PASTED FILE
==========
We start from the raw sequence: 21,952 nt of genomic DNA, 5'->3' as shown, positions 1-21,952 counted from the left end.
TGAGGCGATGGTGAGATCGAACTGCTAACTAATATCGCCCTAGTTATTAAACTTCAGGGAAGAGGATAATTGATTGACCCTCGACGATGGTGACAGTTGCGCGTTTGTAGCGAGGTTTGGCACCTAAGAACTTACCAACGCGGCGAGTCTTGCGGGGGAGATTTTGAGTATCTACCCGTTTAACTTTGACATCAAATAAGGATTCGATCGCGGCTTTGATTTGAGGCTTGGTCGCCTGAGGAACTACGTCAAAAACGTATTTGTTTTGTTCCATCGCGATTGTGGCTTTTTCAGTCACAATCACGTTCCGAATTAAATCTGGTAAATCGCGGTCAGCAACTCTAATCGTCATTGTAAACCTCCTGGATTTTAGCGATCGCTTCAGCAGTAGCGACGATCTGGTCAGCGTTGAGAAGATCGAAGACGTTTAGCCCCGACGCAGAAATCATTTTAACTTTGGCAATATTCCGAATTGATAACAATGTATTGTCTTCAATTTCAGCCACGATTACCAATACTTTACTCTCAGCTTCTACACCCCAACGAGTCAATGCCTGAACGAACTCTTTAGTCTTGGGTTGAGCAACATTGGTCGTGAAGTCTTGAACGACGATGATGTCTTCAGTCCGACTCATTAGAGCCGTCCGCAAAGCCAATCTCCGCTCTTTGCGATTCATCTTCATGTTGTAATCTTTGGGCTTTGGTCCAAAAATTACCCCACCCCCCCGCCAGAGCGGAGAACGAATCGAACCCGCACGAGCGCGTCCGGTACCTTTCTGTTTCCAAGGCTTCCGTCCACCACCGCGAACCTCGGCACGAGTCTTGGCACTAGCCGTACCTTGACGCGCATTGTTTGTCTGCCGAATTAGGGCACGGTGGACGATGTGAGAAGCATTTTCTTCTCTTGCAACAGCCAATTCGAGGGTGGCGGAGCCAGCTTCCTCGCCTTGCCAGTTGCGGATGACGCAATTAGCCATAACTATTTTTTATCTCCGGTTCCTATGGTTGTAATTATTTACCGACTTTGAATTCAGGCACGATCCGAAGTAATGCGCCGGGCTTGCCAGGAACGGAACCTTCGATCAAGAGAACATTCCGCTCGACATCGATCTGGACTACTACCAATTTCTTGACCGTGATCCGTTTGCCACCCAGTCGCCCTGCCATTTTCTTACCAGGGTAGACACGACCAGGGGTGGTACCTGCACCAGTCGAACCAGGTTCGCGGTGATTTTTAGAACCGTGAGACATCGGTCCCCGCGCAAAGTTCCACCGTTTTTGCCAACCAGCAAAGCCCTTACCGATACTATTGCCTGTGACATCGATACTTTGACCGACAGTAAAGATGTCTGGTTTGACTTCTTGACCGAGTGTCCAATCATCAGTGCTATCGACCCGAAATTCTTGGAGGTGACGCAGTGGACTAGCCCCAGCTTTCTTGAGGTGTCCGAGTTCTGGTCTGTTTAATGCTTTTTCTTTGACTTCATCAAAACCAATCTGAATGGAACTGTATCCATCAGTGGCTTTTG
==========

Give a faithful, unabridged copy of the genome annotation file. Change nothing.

We start from the raw sequence: 21,952 nt of genomic DNA, 5'->3' as shown, positions 1-21,952 counted from the left end.
TGAGGCGATGGTGAGATCGAACTGCTAACTAATATCGCCCTAGTTATTAAACTTCAGGGAAGAGGATAATTGATTGACCCTCGACGATGGTGACAGTTGCGCGTTTGTAGCGAGGTTTGGCACCTAAGAACTTACCAACGCGGCGAGTCTTGCGGGGGAGATTTTGAGTATCTACCCGTTTAACTTTGACATCAAATAAGGATTCGATCGCGGCTTTGATTTGAGGCTTGGTCGCCTGAGGAACTACGTCAAAAACGTATTTGTTTTGTTCCATCGCGATTGTGGCTTTTTCAGTCACAATCACGTTCCGAATTAAATCTGGTAAATCGCGGTCAGCAACTCTAATCGTCATTGTAAACCTCCTGGATTTTAGCGATCGCTTCAGCAGTAGCGACGATCTGGTCAGCGTTGAGAAGATCGAAGACGTTTAGCCCCGACGCAGAAATCATTTTAACTTTGGCAATATTCCGAATTGATAACAATGTATTGTCTTCAATTTCAGCCACGATTACCAATACTTTACTCTCAGCTTCTACACCCCAACGAGTCAATGCCTGAACGAACTCTTTAGTCTTGGGTTGAGCAACATTGGTCGTGAAGTCTTGAACGACGATGATGTCTTCAGTCCGACTCATTAGAGCCGTCCGCAAAGCCAATCTCCGCTCTTTGCGATTCATCTTCATGTTGTAATCTTTGGGCTTTGGTCCAAAAATTACCCCACCCCCCCGCCAGAGCGGAGAACGAATCGAACCCGCACGAGCGCGTCCGGTACCTTTCTGTTTCCAAGGCTTCCGTCCACCACCGCGAACCTCGGCACGAGTCTTGGCACTAGCCGTACCTTGACGCGCATTGTTTGTCTGCCGAATTAGGGCACGGTGGACGATGTGAGAAGCATTTTCTTCTCTTGCAACAGCCAATTCGAGGGTGGCGGAGCCAGCTTCCTCGCCTTGCCAGTTGCGGATGACGCAATTAGCCATAACTATTTTTTATCTCCGGTTCCTATGGTTGTAATTATTTACCGACTTTGAATTCAGGCACGATCCGAAGTAATGCGCCGGGCTTGCCAGGAACGGAACCTTCGATCAAGAGAACATTCCGCTCGACATCGATCTGGACTACTACCAATTTCTTGACCGTGATCCGTTTGCCACCCAGTCGCCCTGCCATTTTCTTACCAGGGTAGACACGACCAGGGGTGGTACCTGCACCAGTCGAACCAGGTTCGCGGTGATTTTTAGAACCGTGAGACATCGGTCCCCGCGCAAAGTTCCACCGTTTTTGCCAACCAGCAAAGCCCTTACCGATACTATTGCCTGTGACATCGATACTTTGACCGACAGTAAAGATGTCTGGTTTGACTTCTTGACCGAGTGTCCAATCATCAGTGCTATCGACCCGAAATTCTTGGAGGTGACGCAGTGGACTAGCCCCAGCTTTCTTGAGGTGTCCGAGTTCTGGTCTGTTTAATGCTTTTTCTTTGACTTCATCAAAACCAATCTGAATGGAACTGTATCCATCAGTGGCTTTTG